Trauma-Informed Yoga Teacher Trainings with Nityda
What is "trauma-informed" yoga?
The foundation of a Trauma-Informed Yoga class is a thorough knowledge, understanding, and respect of the impact that trauma has on one’s body, mind, nervous system, sense of self, and worldview. This knowledge and understanding evolve from having studied and researched the impacts of trauma. This respect comes from an intuitive calling and a divine choice to prioritize the best interest and benefit of the trauma survivor above all else. Together this knowledge, understanding, and respect informs the class’s structure, style, and execution.
The goal of a trauma-informed yoga class is to give survivors a voice and offer them the ability to make their own choices for themselves (a right that had been taken during the act of trauma). The class is about the students, not the teacher. It’s empowering for the survivors and allows for a safe, supportive, and collective space for them to re-experience and reconnect to their bodies while realizing they can fit into the world and they are not alone.
Why should I learn trauma-informed yoga?
First off, the prevalence of trauma is profound: The statistics I’m going to share are not pleasant, but real. One in ten children are sexually abused before the age of 181 . More than 700,000 children are abused in the U.S. annually2 . One in four women and one in seven men will be victims of Domestic Violence (DV) or abuse in their lifetimes3 . Many of these survivors have children- approximately 3.3 million to 10 million children in the U.S. are exposed to DV every year4 . One in five women and one in 71 men in the U.S. will be raped at some point in their lives15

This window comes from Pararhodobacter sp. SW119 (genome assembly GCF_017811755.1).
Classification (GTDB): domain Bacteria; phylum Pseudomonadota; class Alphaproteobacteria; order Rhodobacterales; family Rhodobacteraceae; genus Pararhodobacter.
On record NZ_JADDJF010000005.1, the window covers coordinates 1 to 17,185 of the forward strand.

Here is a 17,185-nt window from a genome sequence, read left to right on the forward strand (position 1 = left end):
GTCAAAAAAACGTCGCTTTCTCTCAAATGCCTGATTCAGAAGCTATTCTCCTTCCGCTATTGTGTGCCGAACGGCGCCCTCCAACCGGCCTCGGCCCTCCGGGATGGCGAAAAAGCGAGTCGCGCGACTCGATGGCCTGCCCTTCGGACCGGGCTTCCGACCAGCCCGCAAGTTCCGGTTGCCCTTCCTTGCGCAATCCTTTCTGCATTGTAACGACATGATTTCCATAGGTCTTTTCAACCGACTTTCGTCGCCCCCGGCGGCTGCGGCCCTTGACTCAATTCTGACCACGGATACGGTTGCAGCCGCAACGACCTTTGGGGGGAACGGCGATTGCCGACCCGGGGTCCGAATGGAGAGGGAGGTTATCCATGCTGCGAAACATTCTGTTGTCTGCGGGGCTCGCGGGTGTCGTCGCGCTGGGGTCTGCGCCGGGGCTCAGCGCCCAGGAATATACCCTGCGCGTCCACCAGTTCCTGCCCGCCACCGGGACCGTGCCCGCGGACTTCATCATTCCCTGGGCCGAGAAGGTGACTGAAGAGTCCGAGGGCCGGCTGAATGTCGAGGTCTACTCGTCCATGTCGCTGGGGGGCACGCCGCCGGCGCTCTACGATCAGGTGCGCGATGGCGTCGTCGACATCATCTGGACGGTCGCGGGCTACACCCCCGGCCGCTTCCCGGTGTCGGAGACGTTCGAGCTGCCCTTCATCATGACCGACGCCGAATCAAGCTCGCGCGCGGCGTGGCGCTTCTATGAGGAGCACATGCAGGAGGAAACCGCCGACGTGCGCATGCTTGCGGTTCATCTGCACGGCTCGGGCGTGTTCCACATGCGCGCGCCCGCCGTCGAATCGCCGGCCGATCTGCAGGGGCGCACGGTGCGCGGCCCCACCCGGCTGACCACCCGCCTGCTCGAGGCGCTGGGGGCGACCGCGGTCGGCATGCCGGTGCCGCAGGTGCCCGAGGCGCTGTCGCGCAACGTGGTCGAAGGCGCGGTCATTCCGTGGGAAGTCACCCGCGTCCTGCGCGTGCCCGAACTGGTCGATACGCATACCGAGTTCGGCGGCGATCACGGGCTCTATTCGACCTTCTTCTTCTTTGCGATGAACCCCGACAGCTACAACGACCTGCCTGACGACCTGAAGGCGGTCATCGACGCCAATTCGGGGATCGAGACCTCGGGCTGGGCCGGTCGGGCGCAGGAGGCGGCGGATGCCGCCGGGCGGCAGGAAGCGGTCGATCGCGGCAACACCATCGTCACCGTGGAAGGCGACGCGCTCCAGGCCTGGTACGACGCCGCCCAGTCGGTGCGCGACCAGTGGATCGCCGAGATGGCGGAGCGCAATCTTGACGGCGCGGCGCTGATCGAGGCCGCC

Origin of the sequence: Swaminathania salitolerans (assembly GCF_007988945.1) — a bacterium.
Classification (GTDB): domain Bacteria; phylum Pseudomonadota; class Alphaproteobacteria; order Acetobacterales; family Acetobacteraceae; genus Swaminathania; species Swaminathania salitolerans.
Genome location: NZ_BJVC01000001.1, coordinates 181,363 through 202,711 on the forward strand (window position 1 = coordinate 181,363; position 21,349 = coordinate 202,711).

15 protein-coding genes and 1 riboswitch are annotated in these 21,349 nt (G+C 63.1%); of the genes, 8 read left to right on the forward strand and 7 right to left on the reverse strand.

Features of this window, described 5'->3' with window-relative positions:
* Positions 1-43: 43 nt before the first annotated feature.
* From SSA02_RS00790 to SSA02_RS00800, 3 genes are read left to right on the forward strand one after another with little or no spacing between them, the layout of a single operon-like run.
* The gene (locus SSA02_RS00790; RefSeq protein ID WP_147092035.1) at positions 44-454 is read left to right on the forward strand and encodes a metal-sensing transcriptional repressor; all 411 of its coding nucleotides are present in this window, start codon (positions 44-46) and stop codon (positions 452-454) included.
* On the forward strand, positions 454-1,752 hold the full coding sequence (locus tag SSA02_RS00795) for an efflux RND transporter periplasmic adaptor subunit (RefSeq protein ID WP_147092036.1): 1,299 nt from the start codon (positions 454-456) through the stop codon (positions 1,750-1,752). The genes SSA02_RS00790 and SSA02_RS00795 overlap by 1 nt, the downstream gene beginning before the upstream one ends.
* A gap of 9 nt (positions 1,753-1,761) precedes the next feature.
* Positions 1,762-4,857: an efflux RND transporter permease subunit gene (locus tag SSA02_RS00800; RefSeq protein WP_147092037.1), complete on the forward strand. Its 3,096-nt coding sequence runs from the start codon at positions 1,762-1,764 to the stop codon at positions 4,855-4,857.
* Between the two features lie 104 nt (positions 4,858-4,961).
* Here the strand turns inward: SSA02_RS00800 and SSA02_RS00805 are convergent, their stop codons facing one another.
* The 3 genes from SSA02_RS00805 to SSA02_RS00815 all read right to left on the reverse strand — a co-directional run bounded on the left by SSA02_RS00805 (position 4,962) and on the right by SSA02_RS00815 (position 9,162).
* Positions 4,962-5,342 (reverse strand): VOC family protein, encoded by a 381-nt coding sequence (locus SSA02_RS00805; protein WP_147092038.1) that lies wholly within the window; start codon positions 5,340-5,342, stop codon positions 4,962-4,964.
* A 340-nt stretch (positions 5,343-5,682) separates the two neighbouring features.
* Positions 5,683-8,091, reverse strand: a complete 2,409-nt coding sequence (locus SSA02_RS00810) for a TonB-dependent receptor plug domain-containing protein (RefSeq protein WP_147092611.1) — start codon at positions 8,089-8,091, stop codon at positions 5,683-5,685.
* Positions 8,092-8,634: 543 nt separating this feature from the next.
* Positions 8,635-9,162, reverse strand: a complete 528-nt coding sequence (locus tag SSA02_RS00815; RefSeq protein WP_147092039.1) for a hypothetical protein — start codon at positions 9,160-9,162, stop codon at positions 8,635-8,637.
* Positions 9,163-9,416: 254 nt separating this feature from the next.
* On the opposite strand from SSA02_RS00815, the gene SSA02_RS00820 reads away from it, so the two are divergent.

Seventy percent of adults in the U.S. have experienced some type of traumatic event in their lives . An estimated 8% of Americans (24.4 million people) meet the criteria for a diagnosis of Posttraumatic Stress Disorder (PTSD) at any given time.
This means that in a yoga class of 25 students, at least two of them are experiencing active trauma reactions and PTSD.
There is a light in all this, and for many survivors of these unspeakable tragedies, a yoga practice is that guiding light. There is an abundance of research that supports yoga as an effective modality for treating trauma and PTSD. Because of this, doctors, nurses, therapists, teachers, caseworkers and other helping professionals are referring trauma survivors to yoga regularly.
Given the statistics, the likelihood that today’s yoga teacher will teach yoga to trauma survivors is 100%. If we look at the numbers, any teacher who teaches regularly for as little as a week is highly likely to be teaching trauma survivors. And for those teachers who do yoga service work, teaching in hospitals, prisons, rehab centers, shelters, mental health clinics, eating disorder centers, etc, it is expected to have some classes where 100% of the students are trauma survivors. Knowing how to teach yoga from a trauma-conscious perspective is critical.